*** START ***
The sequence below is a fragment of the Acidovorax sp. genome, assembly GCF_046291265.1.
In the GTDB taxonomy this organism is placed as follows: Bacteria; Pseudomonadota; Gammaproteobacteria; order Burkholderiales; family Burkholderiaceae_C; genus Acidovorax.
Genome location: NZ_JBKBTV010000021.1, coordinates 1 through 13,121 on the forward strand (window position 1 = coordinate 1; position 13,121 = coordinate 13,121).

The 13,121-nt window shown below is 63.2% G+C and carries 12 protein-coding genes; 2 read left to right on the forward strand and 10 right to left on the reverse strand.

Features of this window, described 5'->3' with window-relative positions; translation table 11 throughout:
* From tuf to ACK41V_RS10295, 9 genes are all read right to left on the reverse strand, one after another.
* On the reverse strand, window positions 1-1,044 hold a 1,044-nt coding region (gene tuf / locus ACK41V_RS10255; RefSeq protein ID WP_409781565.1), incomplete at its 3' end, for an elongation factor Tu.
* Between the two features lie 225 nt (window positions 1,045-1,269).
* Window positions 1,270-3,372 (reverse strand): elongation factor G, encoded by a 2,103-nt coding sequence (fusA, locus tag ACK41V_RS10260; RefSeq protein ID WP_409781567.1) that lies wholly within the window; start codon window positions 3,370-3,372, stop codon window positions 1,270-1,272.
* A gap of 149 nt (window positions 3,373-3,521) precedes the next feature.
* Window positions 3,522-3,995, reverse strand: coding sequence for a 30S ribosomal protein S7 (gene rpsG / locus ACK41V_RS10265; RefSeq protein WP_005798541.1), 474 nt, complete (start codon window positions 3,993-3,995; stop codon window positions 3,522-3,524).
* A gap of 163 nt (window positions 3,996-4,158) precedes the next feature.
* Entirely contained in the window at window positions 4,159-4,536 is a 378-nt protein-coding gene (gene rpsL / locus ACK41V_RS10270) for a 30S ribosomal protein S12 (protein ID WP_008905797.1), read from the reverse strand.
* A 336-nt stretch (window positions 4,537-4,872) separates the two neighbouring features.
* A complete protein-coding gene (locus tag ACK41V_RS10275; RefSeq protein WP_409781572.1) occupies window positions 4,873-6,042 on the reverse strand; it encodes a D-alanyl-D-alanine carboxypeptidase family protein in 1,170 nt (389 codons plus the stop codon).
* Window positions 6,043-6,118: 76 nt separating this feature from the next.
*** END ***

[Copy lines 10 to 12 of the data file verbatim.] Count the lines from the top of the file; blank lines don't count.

* A gap of 149 nt (window positions 3,373-3,521) precedes the next feature.
* Window positions 3,522-3,995, reverse strand: coding sequence for a 30S ribosomal protein S7 (gene rpsG / locus ACK41V_RS10265; RefSeq protein WP_005798541.1), 474 nt, complete (start codon window positions 3,993-3,995; stop codon window positions 3,522-3,524).
* A gap of 163 nt (window positions 3,996-4,158) precedes the next feature.